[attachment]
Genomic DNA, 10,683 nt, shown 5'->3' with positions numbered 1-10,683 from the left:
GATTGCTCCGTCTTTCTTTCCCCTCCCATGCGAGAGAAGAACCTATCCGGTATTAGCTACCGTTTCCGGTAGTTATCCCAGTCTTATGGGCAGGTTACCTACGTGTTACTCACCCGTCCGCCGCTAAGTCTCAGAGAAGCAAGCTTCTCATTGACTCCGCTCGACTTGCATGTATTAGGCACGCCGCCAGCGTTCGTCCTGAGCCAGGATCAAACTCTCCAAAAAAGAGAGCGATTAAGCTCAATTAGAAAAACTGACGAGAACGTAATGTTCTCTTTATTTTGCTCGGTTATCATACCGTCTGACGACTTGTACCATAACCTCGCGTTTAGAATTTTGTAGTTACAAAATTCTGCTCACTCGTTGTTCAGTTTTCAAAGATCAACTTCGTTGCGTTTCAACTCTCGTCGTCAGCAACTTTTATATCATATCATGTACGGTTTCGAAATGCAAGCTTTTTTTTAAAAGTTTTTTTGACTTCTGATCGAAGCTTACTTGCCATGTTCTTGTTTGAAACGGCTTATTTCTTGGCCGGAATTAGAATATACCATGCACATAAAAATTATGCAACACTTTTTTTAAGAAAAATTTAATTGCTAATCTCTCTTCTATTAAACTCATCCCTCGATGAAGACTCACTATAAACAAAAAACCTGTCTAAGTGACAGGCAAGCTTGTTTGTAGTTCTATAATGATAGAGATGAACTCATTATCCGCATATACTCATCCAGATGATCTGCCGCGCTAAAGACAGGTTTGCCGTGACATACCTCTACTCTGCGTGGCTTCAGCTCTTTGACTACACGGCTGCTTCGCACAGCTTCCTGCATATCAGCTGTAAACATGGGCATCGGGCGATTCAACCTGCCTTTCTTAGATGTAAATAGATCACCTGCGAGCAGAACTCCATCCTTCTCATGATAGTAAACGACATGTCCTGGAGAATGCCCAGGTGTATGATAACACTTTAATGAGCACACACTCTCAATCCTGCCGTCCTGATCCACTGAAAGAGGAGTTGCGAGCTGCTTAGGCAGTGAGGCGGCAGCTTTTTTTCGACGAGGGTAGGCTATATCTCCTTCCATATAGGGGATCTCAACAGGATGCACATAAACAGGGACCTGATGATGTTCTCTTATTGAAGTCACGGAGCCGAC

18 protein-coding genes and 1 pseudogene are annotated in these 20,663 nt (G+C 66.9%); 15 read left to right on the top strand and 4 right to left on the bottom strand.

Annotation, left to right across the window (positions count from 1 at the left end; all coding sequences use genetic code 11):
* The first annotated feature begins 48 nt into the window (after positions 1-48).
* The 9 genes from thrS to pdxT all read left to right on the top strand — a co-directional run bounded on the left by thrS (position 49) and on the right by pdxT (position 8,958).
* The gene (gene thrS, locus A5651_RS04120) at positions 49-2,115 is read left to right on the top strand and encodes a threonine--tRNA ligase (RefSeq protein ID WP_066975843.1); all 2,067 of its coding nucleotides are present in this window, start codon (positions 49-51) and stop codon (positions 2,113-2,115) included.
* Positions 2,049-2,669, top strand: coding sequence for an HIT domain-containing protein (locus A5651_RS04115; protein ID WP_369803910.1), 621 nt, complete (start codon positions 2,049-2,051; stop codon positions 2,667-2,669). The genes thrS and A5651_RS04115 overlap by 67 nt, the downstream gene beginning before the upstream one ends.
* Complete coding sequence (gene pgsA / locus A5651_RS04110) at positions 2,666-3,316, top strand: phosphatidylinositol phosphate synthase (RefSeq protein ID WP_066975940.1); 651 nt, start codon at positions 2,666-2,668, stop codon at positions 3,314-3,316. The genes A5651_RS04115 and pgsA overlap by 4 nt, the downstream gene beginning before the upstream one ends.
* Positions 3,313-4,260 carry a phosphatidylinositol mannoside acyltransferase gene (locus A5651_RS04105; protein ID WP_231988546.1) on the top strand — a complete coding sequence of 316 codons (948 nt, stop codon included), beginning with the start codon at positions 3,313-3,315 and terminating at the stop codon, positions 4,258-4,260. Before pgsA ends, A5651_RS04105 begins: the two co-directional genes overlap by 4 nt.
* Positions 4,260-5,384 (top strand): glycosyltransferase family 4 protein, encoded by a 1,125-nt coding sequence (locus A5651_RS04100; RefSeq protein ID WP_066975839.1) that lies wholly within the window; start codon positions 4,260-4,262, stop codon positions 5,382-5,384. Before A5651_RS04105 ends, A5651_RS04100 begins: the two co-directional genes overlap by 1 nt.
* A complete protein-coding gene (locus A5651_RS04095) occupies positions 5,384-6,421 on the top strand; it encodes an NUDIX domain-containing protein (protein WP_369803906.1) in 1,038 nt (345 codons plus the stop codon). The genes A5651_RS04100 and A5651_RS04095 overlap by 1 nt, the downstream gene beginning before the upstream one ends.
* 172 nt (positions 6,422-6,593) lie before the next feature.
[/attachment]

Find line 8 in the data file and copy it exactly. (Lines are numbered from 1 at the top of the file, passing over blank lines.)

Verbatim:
* Positions 2,049-2,669, top strand: coding sequence for an HIT domain-containing protein (locus A5651_RS04115; protein ID WP_369803910.1), 621 nt, complete (start codon positions 2,049-2,051; stop codon positions 2,667-2,669). The genes thrS and A5651_RS04115 overlap by 67 nt, the downstream gene beginning before the upstream one ends.